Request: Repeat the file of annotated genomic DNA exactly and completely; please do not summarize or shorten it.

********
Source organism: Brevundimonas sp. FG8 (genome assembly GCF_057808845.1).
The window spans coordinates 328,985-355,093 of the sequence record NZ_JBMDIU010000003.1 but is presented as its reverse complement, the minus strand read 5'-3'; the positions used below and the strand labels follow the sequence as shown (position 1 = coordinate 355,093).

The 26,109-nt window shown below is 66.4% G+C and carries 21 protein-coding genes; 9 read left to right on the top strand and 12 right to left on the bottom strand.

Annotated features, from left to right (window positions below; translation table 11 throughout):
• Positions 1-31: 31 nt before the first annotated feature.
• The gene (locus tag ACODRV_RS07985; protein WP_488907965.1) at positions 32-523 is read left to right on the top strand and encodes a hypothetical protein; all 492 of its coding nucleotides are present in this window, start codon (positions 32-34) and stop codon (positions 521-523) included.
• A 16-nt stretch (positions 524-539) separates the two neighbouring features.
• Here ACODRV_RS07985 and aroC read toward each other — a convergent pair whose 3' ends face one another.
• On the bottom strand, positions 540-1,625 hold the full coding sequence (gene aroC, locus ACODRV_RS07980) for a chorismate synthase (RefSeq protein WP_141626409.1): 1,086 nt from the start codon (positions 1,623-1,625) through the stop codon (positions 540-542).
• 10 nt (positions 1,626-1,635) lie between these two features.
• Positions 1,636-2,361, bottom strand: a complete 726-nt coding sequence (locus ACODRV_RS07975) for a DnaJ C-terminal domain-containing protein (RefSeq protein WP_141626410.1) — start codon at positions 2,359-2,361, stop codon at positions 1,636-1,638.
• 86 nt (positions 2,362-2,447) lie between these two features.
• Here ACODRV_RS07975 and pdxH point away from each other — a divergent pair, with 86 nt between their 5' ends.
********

Source organism: Brevundimonas sp. FG8 (genome assembly GCF_057808845.1).
The window spans coordinates 328,985-355,093 of the sequence record NZ_JBMDIU010000003.1 but is presented as its reverse complement, the minus strand read 5'-3'; the positions used below and the strand labels follow the sequence as shown (position 1 = coordinate 355,093).

The 26,109-nt window shown below is 66.4% G+C and carries 21 protein-coding genes; 9 read left to right on the top strand and 12 right to left on the bottom strand.

Annotated features, from left to right (window positions below; translation table 11 throughout):
• Positions 1-31: 31 nt before the first annotated feature.
• The gene (locus tag ACODRV_RS07985; protein WP_488907965.1) at positions 32-523 is read left to right on the top strand and encodes a hypothetical protein; all 492 of its coding nucleotides are present in this window, start codon (positions 32-34) and stop codon (positions 521-523) included.
• A 16-nt stretch (positions 524-539) separates the two neighbouring features.
• Here ACODRV_RS07985 and aroC read toward each other — a convergent pair whose 3' ends face one another.
• On the bottom strand, positions 540-1,625 hold the full coding sequence (gene aroC, locus ACODRV_RS07980) for a chorismate synthase (RefSeq protein WP_141626409.1): 1,086 nt from the start codon (positions 1,623-1,625) through the stop codon (positions 540-542).
• 10 nt (positions 1,626-1,635) lie between these two features.
• Positions 1,636-2,361, bottom strand: a complete 726-nt coding sequence (locus ACODRV_RS07975) for a DnaJ C-terminal domain-containing protein (RefSeq protein WP_141626410.1) — start codon at positions 2,359-2,361, stop codon at positions 1,636-1,638.
• 86 nt (positions 2,362-2,447) lie between these two features.
• Here ACODRV_RS07975 and pdxH point away from each other — a divergent pair, with 86 nt between their 5' ends.